Business continuity is inherent in the financial services sector. Banks, for instance, are required not only to have a disaster recovery and business continuity plan but to ensure that systems and processes work as planned by conducting regulation simulations of disasters.
Given the connected nature of global economies and societies, it makes sense to conduct similar exercises at a global scale.
Between 13-16 April 2021, the NATO (North Atlantic Treaty Organization) organised the annual NATO Cyber Defence Centre of Excellence (CCDCOE) Exercise called Locked Shields.
Locked Shields is a complex international live-fire cyber defence exercise with nearly 2000 participants from 30 countries, with 5000 virtualized systems subject to more than 4000 attacks. In addition to securing complex IT systems, participating teams must also be effective in reporting incidents, strategic decision making and solving forensic, legal, media and information operations challenges.
Leading the financial services sector in the exercise is FS-ISAC (Financial Services Information Sharing and Analysis Center).
This year the exercise strategic track scenario includes a large-scale disruption across multiple aspects of the financial services sector. To do this, FS-ISAC convened a Scenario Expert Planning Group comprised of its members including the Bank for International Settlements (BIS) Cyber Resilience Coordination Centre (CRCC), Mastercard, NatWest Group, and SWITCH-CERT among others.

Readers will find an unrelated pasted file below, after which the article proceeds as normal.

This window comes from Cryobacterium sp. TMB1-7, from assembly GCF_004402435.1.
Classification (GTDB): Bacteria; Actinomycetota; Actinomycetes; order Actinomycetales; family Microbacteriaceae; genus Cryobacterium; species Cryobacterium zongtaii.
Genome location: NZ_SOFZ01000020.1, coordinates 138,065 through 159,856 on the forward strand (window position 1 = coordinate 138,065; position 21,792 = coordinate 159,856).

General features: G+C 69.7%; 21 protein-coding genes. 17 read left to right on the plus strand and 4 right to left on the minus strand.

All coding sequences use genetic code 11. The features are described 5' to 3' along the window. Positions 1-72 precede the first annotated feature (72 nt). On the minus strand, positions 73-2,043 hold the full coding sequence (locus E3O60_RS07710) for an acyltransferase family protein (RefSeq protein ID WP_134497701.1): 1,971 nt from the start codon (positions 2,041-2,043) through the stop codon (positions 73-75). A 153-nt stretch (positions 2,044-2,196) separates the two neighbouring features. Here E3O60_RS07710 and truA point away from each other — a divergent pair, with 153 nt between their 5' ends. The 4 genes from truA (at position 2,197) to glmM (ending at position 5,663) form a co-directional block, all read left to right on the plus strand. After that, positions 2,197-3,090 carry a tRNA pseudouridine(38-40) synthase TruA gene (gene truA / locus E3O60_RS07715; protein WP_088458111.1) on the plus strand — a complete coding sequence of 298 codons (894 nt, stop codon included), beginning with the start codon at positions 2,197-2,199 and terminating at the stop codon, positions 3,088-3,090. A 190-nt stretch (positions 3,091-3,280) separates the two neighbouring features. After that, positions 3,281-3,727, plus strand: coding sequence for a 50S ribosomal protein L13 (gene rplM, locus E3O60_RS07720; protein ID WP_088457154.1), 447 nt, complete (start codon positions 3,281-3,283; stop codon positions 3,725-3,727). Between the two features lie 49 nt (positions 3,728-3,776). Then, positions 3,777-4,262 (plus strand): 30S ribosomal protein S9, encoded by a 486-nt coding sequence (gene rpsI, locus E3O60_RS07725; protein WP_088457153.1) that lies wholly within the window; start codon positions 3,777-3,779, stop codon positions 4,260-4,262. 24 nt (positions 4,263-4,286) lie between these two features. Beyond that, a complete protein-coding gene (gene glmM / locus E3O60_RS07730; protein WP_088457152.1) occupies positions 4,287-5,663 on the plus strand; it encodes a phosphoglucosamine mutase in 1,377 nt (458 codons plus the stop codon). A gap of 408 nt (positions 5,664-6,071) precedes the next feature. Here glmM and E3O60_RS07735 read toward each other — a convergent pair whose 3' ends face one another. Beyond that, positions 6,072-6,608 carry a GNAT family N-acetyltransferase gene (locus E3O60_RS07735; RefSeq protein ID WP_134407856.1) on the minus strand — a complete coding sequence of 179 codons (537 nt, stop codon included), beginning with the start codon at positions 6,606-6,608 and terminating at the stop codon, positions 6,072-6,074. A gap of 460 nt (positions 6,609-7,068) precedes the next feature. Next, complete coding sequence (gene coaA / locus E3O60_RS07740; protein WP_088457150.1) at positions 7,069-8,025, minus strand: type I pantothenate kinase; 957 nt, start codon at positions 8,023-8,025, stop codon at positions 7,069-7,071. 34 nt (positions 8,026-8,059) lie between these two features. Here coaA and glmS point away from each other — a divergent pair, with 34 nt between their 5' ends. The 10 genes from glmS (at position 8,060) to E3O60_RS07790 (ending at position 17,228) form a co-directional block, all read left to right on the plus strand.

“Given the cross-border nature of today’s cyber threats, exercises like Locked Shields are critical tools in preparing the global financial services industry to better defend against increasingly sophisticated threat actors,” said Teresa Walsh, global head of intelligence of FS-ISAC.
She noted that to strengthen the financial sector’s resiliency, FS-ISAC has facilitated cyber exercises for more than ten years. This is a natural extension of our role in helping protect the global financial system.
A key focus of the exercise strategic track is the cyber dependencies of the financial services industry and how they relate to government and critical infrastructure. The exercise will also examine and account for the new realities brought about by the pandemic, such as the greater security vulnerabilities caused by accelerated digitization and remote work.
“Locked Shields continually strives to address the most pressing needs of our nations by emulating current challenges faced by leaders in the cyber domain. The exercise tests the ability of nations to address a massive cyberattack from internal government cooperation to what mechanisms can be used for coordination and information sharing with the private sector and international partners,” said Colonel Jaak Tarien, director of the CCDCOE, a NATO-affiliated cyber defence hub that has organised this Exercise every year since 2010.